On an extremely practical note, the screen in the Blazer seems more reflective than average and is positioned very upright. My co-driver was wearing a white name badge, and when sunlight shone on it the reflection was so crisp that I could almost read his name off it. We were enjoying the San Diego sun, so this might not always be quite so stark, but it’s worth keeping an eye out for on a test drive to see whether you feel it might bother you.
All in all, the new Chevrolet Blazer is an attractive vehicle that drives well and has solid capabilities and desirable features.
There’s just one problem: it seems expensive for what it is. To get certain features that buyers look for in Canada such as a heated steering wheel, you’re looking at the RS or Premium models, which have an MSRP of $46,400 and $48,800 respectively. A Nissan Murano Platinum starts at $46,520 with freight and PDI and feels similarly fashionable with better fuel economy, and several competitors offer desirable features at more affordable price points. Even a Ford Edge ST is not a whole lot more expensive than the RS at $51,089 with fees before discounts, and its performance chops and power output of 335 hp and 380 lb-ft of torque outstrip it.
If Chevrolet is right and most buyers are charmed by the Blazer mostly on its face, it could do well. But digging a little deeper – whether you choose to put the politics aside or not – makes it harder for the value proposition to hold up.
Pricing: 2019 Chevrolet Blazer
All prices include freight and PDI of $1,895 plus $100 AC tax.
Blazer 2.5 FWD: $37,195
Equipped with the 2.5-litre four-cylinder engine and nine-speed transmission. Starts with 18-inch aluminum wheels, an 8-inch radio screen and 4.2-inch gauge cluster screen, two USB ports, automatic dual-zone climate control, cloth seats with a heated front row, a leather-wrapped steering wheel and shift knob, remote start, passive entry, cruise control, high-intensity headlamps and LED daytime running lights, a tire inflator kit, and the teen driver feature.
Blazer 3.6 FWD: $39,395
With the upgraded 3.6-litre V6, this trim also comes with SiriusXM radio, an eight-way power driver’s seat, illuminated vanity mirrors, tinted rear glass, and a compact spare tire.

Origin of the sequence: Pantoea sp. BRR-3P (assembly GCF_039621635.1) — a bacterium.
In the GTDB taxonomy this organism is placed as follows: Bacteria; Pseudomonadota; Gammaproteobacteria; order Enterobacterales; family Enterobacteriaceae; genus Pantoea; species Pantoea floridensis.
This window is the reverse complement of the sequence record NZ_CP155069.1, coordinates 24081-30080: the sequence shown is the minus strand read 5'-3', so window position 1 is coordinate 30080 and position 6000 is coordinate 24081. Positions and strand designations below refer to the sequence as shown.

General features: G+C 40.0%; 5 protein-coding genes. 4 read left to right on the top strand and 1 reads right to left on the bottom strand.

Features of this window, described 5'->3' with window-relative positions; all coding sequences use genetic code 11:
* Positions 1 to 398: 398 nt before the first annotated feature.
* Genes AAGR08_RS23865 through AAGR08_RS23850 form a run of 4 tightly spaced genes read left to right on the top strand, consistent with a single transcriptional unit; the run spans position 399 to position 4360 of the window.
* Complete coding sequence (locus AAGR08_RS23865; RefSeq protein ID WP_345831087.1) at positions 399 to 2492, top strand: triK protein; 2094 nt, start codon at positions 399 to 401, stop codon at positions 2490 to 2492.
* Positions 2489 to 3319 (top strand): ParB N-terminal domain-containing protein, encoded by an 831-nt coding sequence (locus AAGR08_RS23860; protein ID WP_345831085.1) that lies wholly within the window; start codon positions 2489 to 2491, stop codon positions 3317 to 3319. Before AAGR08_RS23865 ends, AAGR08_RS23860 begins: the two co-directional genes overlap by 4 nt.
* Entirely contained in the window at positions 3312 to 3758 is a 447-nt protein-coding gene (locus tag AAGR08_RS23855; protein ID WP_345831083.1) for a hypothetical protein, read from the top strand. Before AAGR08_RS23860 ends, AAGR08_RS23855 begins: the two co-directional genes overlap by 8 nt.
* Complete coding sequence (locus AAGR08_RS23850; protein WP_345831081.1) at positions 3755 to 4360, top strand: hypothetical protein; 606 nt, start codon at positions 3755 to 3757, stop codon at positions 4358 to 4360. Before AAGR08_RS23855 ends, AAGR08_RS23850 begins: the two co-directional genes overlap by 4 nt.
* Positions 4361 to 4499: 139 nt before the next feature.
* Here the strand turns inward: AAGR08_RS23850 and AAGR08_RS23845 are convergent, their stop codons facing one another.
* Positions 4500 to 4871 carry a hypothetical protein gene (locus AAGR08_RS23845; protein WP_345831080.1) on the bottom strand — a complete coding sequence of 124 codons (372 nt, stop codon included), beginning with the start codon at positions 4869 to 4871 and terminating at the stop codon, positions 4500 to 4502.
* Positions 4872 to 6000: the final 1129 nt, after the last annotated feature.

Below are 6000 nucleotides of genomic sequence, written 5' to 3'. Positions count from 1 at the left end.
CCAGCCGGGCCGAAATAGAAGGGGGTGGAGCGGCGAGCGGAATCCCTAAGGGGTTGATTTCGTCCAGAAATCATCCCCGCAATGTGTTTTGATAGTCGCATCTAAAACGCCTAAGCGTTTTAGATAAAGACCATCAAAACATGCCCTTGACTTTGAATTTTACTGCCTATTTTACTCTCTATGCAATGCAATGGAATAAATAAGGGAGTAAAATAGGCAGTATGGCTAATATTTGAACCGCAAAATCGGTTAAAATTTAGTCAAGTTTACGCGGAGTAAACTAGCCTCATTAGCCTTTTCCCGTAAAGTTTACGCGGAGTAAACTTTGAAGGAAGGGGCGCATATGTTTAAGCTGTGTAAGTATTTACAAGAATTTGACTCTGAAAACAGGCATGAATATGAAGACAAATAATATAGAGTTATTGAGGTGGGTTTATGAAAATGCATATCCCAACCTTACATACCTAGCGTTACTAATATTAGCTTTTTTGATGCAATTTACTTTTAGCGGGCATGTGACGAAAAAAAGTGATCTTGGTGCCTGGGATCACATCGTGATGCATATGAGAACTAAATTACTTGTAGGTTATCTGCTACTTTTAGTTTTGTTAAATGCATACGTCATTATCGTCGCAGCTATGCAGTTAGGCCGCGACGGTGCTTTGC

Blazer 3.6 AWD: $42,395
This is the point where most Canadians will start being interested. It adds the single-clutch all-wheel drive system to base 3.6 trim and adds a heavy-duty cooling system, hitch guidance, and trailering equipment with trailer sway control.
Blazer True North Edition: $45,395
Adds to the 3.6 AWD trim with leather seats, a six-way power passenger seat, auto-dimming outside mirrors, a power liftgate, black roof rails, blind spot monitoring and lane-change alert, rear cross-traffic alert, rear park assist, and a universal garage door opener.
Blazer RS: $48,395
This is the only model that comes with the twin-clutch all-wheel drive. Over the True North Edition, it also includes a unique grille and exterior accents, 20-inch trim-specific wheels, an 8-inch digital gauge cluster, perforated red-black leather seats with RS accents, a heated steering wheel, a 110-volt outlet, ambient lighting, a gesture power liftgate, and a rear cargo management system.
Blazer Premier: $50,795
Again starting from the True North Edition, this top trim adds 20-inch trim-specific wheels, an 8-inch digital gauge cluster, perforated leather seats, a heated steering wheel, a 110-volt outlet, ambient lighting, a gesture power liftgate, and a rear cargo management system. Exclusive standard features include a Bose eight-speaker audio system with subwoofer, heated and ventilated front seats, heated rear seats, a USB port and SD slot in the centre console, memory seats, mirrors, and steering column, a power-tilt and telescoping steering wheel, and silver roof rails and exterior chrome accents.
Numerous packages are available with varying equipment and price points at each trim level. For example, on the True North Edition, the Plus Package (not yet priced) adds a panoramic power sunroof, GM’s rear camera mirror, the upgraded infotainment system with on-board navigation, the Bose audio system, HD surround vision, 20-inch wheels, and a power outlet. The Hit the Road package ($1,380) adds roof rack cross-rails and running boards. There’s also a floor liner package ($405), interior protection package ($395), cargo package ($275), and storage optimization package ($240).